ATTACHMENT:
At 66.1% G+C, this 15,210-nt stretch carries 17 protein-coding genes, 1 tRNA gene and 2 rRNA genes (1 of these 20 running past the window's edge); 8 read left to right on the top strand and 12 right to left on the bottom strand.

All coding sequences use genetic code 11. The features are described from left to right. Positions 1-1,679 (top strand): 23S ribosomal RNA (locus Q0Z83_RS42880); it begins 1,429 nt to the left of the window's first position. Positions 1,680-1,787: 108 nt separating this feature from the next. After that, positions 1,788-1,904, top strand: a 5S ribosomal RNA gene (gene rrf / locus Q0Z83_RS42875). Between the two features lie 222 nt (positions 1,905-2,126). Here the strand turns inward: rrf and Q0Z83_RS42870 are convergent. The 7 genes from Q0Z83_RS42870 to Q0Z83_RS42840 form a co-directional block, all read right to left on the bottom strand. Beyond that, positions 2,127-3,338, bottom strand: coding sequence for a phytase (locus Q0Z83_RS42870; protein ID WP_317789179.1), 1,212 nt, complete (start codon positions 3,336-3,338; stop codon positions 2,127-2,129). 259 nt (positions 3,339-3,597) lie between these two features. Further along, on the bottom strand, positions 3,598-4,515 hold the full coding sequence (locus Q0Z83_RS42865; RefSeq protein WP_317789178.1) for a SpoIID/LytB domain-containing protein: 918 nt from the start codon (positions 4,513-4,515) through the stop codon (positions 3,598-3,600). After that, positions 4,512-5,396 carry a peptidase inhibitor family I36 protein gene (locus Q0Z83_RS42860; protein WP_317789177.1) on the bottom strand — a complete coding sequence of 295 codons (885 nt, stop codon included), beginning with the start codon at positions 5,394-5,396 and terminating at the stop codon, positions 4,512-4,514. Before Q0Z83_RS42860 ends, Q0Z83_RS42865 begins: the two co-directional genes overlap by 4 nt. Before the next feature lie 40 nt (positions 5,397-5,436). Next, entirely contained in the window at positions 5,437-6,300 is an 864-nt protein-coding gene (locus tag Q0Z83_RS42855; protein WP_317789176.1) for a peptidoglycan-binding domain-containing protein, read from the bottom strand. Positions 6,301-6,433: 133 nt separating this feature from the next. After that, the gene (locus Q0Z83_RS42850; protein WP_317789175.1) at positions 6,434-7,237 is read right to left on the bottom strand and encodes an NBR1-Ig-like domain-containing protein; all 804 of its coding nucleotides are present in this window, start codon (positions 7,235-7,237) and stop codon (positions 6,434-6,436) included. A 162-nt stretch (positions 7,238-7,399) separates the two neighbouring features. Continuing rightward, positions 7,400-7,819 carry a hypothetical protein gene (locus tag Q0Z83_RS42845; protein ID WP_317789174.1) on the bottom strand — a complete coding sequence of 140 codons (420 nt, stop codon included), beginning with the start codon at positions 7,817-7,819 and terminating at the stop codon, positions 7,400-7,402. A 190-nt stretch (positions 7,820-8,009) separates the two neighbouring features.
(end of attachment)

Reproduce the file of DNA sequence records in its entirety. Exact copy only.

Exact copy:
At 66.1% G+C, this 15,210-nt stretch carries 17 protein-coding genes, 1 tRNA gene and 2 rRNA genes (1 of these 20 running past the window's edge); 8 read left to right on the top strand and 12 right to left on the bottom strand.

All coding sequences use genetic code 11. The features are described from left to right. Positions 1-1,679 (top strand): 23S ribosomal RNA (locus Q0Z83_RS42880); it begins 1,429 nt to the left of the window's first position. Positions 1,680-1,787: 108 nt separating this feature from the next. After that, positions 1,788-1,904, top strand: a 5S ribosomal RNA gene (gene rrf / locus Q0Z83_RS42875). Between the two features lie 222 nt (positions 1,905-2,126). Here the strand turns inward: rrf and Q0Z83_RS42870 are convergent. The 7 genes from Q0Z83_RS42870 to Q0Z83_RS42840 form a co-directional block, all read right to left on the bottom strand. Beyond that, positions 2,127-3,338, bottom strand: coding sequence for a phytase (locus Q0Z83_RS42870; protein ID WP_317789179.1), 1,212 nt, complete (start codon positions 3,336-3,338; stop codon positions 2,127-2,129). 259 nt (positions 3,339-3,597) lie between these two features. Further along, on the bottom strand, positions 3,598-4,515 hold the full coding sequence (locus Q0Z83_RS42865; RefSeq protein WP_317789178.1) for a SpoIID/LytB domain-containing protein: 918 nt from the start codon (positions 4,513-4,515) through the stop codon (positions 3,598-3,600). After that, positions 4,512-5,396 carry a peptidase inhibitor family I36 protein gene (locus Q0Z83_RS42860; protein WP_317789177.1) on the bottom strand — a complete coding sequence of 295 codons (885 nt, stop codon included), beginning with the start codon at positions 5,394-5,396 and terminating at the stop codon, positions 4,512-4,514. Before Q0Z83_RS42860 ends, Q0Z83_RS42865 begins: the two co-directional genes overlap by 4 nt. Before the next feature lie 40 nt (positions 5,397-5,436). Next, entirely contained in the window at positions 5,437-6,300 is an 864-nt protein-coding gene (locus tag Q0Z83_RS42855; protein WP_317789176.1) for a peptidoglycan-binding domain-containing protein, read from the bottom strand. Positions 6,301-6,433: 133 nt separating this feature from the next. After that, the gene (locus Q0Z83_RS42850; protein WP_317789175.1) at positions 6,434-7,237 is read right to left on the bottom strand and encodes an NBR1-Ig-like domain-containing protein; all 804 of its coding nucleotides are present in this window, start codon (positions 7,235-7,237) and stop codon (positions 6,434-6,436) included. A 162-nt stretch (positions 7,238-7,399) separates the two neighbouring features. Continuing rightward, positions 7,400-7,819 carry a hypothetical protein gene (locus tag Q0Z83_RS42845; protein ID WP_317789174.1) on the bottom strand — a complete coding sequence of 140 codons (420 nt, stop codon included), beginning with the start codon at positions 7,817-7,819 and terminating at the stop codon, positions 7,400-7,402. A 190-nt stretch (positions 7,820-8,009) separates the two neighbouring features.